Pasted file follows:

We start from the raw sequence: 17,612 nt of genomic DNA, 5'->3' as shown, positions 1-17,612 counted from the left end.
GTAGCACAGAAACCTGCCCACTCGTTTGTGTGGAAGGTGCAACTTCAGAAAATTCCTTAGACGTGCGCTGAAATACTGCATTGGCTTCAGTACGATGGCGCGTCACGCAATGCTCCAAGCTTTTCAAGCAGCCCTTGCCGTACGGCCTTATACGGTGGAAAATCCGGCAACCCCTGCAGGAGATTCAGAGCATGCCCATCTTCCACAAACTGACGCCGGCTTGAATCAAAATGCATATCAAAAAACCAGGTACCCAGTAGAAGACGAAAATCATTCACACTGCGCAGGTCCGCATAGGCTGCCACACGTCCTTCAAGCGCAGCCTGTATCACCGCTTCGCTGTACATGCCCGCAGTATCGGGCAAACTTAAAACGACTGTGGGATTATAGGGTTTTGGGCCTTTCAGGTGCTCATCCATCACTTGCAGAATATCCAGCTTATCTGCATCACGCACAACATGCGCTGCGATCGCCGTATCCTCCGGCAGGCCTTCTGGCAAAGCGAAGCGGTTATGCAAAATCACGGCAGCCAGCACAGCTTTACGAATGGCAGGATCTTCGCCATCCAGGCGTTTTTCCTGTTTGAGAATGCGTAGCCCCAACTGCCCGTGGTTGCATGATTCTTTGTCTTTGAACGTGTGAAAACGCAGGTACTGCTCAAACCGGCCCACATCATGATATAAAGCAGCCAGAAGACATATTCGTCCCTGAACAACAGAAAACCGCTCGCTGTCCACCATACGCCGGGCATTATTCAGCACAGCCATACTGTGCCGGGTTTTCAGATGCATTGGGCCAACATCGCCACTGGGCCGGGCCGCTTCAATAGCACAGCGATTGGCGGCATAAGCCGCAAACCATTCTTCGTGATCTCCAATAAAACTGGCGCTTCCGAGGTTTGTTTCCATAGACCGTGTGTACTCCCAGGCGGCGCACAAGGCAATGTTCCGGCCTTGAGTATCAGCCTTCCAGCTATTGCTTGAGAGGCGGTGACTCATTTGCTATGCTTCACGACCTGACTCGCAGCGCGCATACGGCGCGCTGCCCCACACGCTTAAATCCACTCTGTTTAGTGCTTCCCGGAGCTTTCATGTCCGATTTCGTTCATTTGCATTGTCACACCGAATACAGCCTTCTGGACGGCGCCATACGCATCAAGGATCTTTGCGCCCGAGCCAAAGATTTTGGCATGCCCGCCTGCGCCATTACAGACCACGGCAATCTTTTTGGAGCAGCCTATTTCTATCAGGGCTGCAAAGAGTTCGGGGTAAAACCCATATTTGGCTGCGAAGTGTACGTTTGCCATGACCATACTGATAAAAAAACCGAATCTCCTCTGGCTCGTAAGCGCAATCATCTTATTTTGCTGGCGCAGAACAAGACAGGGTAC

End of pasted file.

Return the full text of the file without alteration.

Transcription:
We start from the raw sequence: 17,612 nt of genomic DNA, 5'->3' as shown, positions 1-17,612 counted from the left end.
GTAGCACAGAAACCTGCCCACTCGTTTGTGTGGAAGGTGCAACTTCAGAAAATTCCTTAGACGTGCGCTGAAATACTGCATTGGCTTCAGTACGATGGCGCGTCACGCAATGCTCCAAGCTTTTCAAGCAGCCCTTGCCGTACGGCCTTATACGGTGGAAAATCCGGCAACCCCTGCAGGAGATTCAGAGCATGCCCATCTTCCACAAACTGACGCCGGCTTGAATCAAAATGCATATCAAAAAACCAGGTACCCAGTAGAAGACGAAAATCATTCACACTGCGCAGGTCCGCATAGGCTGCCACACGTCCTTCAAGCGCAGCCTGTATCACCGCTTCGCTGTACATGCCCGCAGTATCGGGCAAACTTAAAACGACTGTGGGATTATAGGGTTTTGGGCCTTTCAGGTGCTCATCCATCACTTGCAGAATATCCAGCTTATCTGCATCACGCACAACATGCGCTGCGATCGCCGTATCCTCCGGCAGGCCTTCTGGCAAAGCGAAGCGGTTATGCAAAATCACGGCAGCCAGCACAGCTTTACGAATGGCAGGATCTTCGCCATCCAGGCGTTTTTCCTGTTTGAGAATGCGTAGCCCCAACTGCCCGTGGTTGCATGATTCTTTGTCTTTGAACGTGTGAAAACGCAGGTACTGCTCAAACCGGCCCACATCATGATATAAAGCAGCCAGAAGACATATTCGTCCCTGAACAACAGAAAACCGCTCGCTGTCCACCATACGCCGGGCATTATTCAGCACAGCCATACTGTGCCGGGTTTTCAGATGCATTGGGCCAACATCGCCACTGGGCCGGGCCGCTTCAATAGCACAGCGATTGGCGGCATAAGCCGCAAACCATTCTTCGTGATCTCCAATAAAACTGGCGCTTCCGAGGTTTGTTTCCATAGACCGTGTGTACTCCCAGGCGGCGCACAAGGCAATGTTCCGGCCTTGAGTATCAGCCTTCCAGCTATTGCTTGAGAGGCGGTGACTCATTTGCTATGCTTCACGACCTGACTCGCAGCGCGCATACGGCGCGCTGCCCCACACGCTTAAATCCACTCTGTTTAGTGCTTCCCGGAGCTTTCATGTCCGATTTCGTTCATTTGCATTGTCACACCGAATACAGCCTTCTGGACGGCGCCATACGCATCAAGGATCTTTGCGCCCGAGCCAAAGATTTTGGCATGCCCGCCTGCGCCATTACAGACCACGGCAATCTTTTTGGAGCAGCCTATTTCTATCAGGGCTGCAAAGAGTTCGGGGTAAAACCCATATTTGGCTGCGAAGTGTACGTTTGCCATGACCATACTGATAAAAAAACCGAATCTCCTCTGGCTCGTAAGCGCAATCATCTTATTTTGCTGGCGCAGAACAAGACAGGGTAC